“Her name is Matilda Dalton and she’s not just my friend, she’s my best friend.”  There was a big difference between the two.

“I see.  How did you first meet Matilda?”

“Tilly,” I corrected.

“I’m sorry?”

“She likes to be called Tilly.”

“What does she call you?”

“Just plain Callista.”  There were not many nicknames that could be made from Callista.  I had tried to think of one for her to call me, but she had told me that my name was too pretty not to use it.

“Alright.  How did you first meet Tilly?”

“I was grounded for not eating my liver, and she was sent to her room for stealing cookies.”

“I see.  Where is Tilly’s room?”

“In mine.  We share.”  I shared everything with Tilly.

“You two share rooms?”  He seemed surprised by the idea.

“Yes.” 

He wrote something in his notebook.  He was old and probably had to write things down so he did not forget the important stuff.  My great-aunt Mildred had lists stuck to all kinds of things in her house.  Some of them had been there for weeks; I had a funny feeling she had forgotten where she had put the scraps of paper.

“So, what do you and Tilly do together?”

Dr. Starn must not have any kids; every dad knew what kids did together.  “We play with dolls and tell secrets.  Sometimes she jumps on the bed, but I’m not allowed to do that.”

“Is that all you do?” he asked.

“Yes.  She plays with me when I’m in my room.”

“Only in your room?  Why not in the rest of your house?”

I didn’t have the answer to that question so I shrugged. 

“Have your parents met Tilly?”

“You mean my mom and Jim?”  Jim was not my dad.

“Yes, your mom and Jim.”  He made a note so he wouldn’t make that mistake again.

“I don’t think that would be a good idea.”

“Why not?”

“I just don’t think she would like them.”  Sometimes I didn’t like them either.  “Jim saw her one time though.”  I tried not to think of the last time I had seen Tilly and shook my head against the horrible memory.

“I see.  And what did he do when he saw her?”

I shook my head again.  I didn’t want to think about it.  It would make me cry and I refused to cry in front of Dr. Starn.

“Hmm…  Did you introduce her to anyone else you know?  Maybe your housekeeper, Mrs. Santos?”

“No,” I whispered.  I had wanted to introduce Tilly to Rosa, but Tilly had wanted to keep our friendship a secret.  Having a secret friend had made life more exciting.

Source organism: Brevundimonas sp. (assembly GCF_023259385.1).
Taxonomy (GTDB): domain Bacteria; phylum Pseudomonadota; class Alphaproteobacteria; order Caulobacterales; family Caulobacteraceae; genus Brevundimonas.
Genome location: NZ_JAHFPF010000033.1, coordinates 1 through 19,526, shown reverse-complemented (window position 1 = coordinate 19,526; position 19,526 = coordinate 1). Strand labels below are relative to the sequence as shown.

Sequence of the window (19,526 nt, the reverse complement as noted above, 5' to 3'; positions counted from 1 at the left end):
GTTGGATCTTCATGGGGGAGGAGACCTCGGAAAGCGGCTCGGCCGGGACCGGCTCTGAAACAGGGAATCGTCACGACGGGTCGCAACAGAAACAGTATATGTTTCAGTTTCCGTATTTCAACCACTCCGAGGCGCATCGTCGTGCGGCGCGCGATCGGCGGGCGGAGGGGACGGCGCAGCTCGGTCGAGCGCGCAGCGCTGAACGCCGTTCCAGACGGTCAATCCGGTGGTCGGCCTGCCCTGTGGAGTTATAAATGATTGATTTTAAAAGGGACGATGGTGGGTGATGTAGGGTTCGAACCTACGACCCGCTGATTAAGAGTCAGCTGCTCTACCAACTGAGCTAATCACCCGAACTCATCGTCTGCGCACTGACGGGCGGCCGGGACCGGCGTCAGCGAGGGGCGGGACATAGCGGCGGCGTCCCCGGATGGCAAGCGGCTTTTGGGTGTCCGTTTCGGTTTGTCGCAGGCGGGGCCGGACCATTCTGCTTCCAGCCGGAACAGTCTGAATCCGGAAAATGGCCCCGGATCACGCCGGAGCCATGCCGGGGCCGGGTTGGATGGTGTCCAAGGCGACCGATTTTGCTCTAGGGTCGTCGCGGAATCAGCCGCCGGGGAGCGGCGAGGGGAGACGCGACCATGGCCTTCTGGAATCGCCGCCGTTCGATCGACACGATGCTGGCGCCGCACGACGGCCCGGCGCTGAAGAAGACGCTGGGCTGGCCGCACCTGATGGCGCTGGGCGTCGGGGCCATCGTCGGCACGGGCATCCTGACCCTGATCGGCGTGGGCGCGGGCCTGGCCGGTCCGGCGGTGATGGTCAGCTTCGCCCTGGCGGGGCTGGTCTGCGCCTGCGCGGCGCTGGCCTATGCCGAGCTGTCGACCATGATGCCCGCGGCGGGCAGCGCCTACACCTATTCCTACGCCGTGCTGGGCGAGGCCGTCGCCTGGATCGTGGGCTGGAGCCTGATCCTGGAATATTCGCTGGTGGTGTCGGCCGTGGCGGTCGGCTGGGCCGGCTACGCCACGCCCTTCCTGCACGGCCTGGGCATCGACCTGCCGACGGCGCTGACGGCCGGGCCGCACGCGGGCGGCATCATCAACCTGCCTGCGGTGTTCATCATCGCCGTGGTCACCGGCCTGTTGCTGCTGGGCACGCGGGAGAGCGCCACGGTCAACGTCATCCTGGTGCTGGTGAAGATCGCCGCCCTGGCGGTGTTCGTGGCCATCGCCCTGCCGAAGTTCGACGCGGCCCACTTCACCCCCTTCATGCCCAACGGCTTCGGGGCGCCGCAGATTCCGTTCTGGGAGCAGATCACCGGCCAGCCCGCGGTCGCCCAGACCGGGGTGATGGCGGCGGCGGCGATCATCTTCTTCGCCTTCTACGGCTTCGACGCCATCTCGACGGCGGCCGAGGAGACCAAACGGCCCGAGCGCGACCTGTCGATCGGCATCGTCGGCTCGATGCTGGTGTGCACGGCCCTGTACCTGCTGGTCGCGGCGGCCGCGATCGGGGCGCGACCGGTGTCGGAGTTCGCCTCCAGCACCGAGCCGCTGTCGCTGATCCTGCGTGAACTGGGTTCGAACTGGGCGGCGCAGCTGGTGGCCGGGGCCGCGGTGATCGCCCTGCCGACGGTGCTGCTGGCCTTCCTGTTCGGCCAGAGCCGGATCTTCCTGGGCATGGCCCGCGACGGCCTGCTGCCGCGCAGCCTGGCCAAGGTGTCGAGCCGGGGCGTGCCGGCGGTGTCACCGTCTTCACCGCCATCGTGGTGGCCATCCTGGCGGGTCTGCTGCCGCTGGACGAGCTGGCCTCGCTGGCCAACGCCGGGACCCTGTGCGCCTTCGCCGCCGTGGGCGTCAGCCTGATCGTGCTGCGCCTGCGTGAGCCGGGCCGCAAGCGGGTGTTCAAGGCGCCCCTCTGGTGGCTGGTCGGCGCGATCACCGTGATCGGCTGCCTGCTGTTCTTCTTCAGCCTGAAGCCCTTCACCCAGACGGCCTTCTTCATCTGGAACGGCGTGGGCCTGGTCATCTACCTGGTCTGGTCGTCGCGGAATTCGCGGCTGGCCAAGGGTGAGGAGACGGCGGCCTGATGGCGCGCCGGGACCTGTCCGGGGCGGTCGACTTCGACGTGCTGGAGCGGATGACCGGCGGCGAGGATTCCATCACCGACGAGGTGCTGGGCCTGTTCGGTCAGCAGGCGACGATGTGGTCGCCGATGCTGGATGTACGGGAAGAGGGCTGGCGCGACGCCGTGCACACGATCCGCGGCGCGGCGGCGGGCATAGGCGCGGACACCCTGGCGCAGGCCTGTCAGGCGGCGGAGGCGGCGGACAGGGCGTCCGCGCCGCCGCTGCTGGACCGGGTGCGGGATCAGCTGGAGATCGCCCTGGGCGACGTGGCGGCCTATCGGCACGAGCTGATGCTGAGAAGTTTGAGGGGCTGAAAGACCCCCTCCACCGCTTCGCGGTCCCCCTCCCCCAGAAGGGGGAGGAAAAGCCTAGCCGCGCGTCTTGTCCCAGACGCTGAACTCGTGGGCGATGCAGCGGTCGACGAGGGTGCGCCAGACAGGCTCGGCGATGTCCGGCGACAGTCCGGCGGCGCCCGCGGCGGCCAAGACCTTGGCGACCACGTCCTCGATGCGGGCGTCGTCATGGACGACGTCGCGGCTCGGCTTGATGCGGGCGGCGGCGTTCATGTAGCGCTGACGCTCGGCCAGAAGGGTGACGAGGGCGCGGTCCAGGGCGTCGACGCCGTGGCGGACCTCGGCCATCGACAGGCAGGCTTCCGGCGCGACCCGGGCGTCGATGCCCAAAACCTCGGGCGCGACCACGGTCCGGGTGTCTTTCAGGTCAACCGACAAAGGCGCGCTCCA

“Do you think there is a reason why no one has met your friend?”

“I have met her,” I said stubbornly.  I was someone.

“Do you think maybe you are the only one who can see her?” 

I didn’t like the way he said that.  “No.”

“No?”

 “No,” I repeated with more force.  “Jim saw her.”

“What did he do when he saw her?” he asked in a pushy voice.  When I crossed my arms and refused to answer he asked again, “Callista, what did he do?”

“He killed her,” I whispered, trying to ignore my tears.

“That didn’t happen.  You’re making it up.”

“No, I’m not!  Tilly is real… she was real.  Other people could have seen her too but she never wanted them to.”

“Why not?” he pressed.

If only I could stop crying; my head was hurting.  “She always thought they would ruin our fun.”

Dr. Starn closed his book and scooted to the edge of his chair.  He spoke in a serious tone.  “Callista, listen to me.  Your friend does not exist.  Your parents asked around the town and no one who knew a girl named Matilda.”

I continued shaking my head, trying to keep his words from sinking in.  “That’s because her name is Tilly and she lives in my room!”

“She is not real, Callista,” he said with finality.

“Yes, she is!”  I felt a familiar weight around my neck and calmed down immediately.  Tilly had been real, and I didn’t care if no one believed me.  As long as I believed in her nothing else that mattered.

When Dr. Starn had told me that she did not exist, I had shut myself off from the logical explanations he had given.  Then I had overheard Aunt Mildred’s conversation with my mother.  She had said that I had to keep going to therapy until I realized Tilly had not been real.  Apparently my friendship wasn’t healthy.

Eventually, I accepted defeat and took the things Dr. Starn had said to heart.  My progress was remarkable, the change miraculous.  I had talked myself out of believing I had ever had a friend. 

Now I had a whole batch of new problems.  Matilda Dalton had been a real person.  She had lived and she had died.  But, most importantly, she had existed.  The problem was that she had been dead for over ninety years when I had first met her.  So, in theory, I had to have been playing and conversing with a ghost.

For some reason, the ghost explanation was harder to swallow than Tilly being a real girl.  Logical thought and reason did not allow for the presence of the undead.  I tried to remember all the nonsensical stories I had heard about ghosts.  Some people believed that ghosts had to stay in limbo if they had unfinished business.  Maybe Matilda had to do something before she could go to heaven.  She had always been in my room, so maybe she was connected to the room in some way beyond mere occupancy.  There could be something hidden beneath the floorboards or behind a secret panel that needed revealed before she could pass to the afterlife.

 Tilly had been twenty-eight when she had died.  Why had her ghost been a little girl?  I didn’t have an explanation for that one.

Besides the fact that they did not exist, there was another issue with my ghost theory.  Ghosts were supposed to be creepy, and I had never been scared of Tilly.  Also, I had played with her toys and I had touched her.  She had been a solid mass, not some mirage manifesting itself with the energy in the air.  And, to the best of my memory she had not been cold. 

Ghosts were supposed to be cold, right?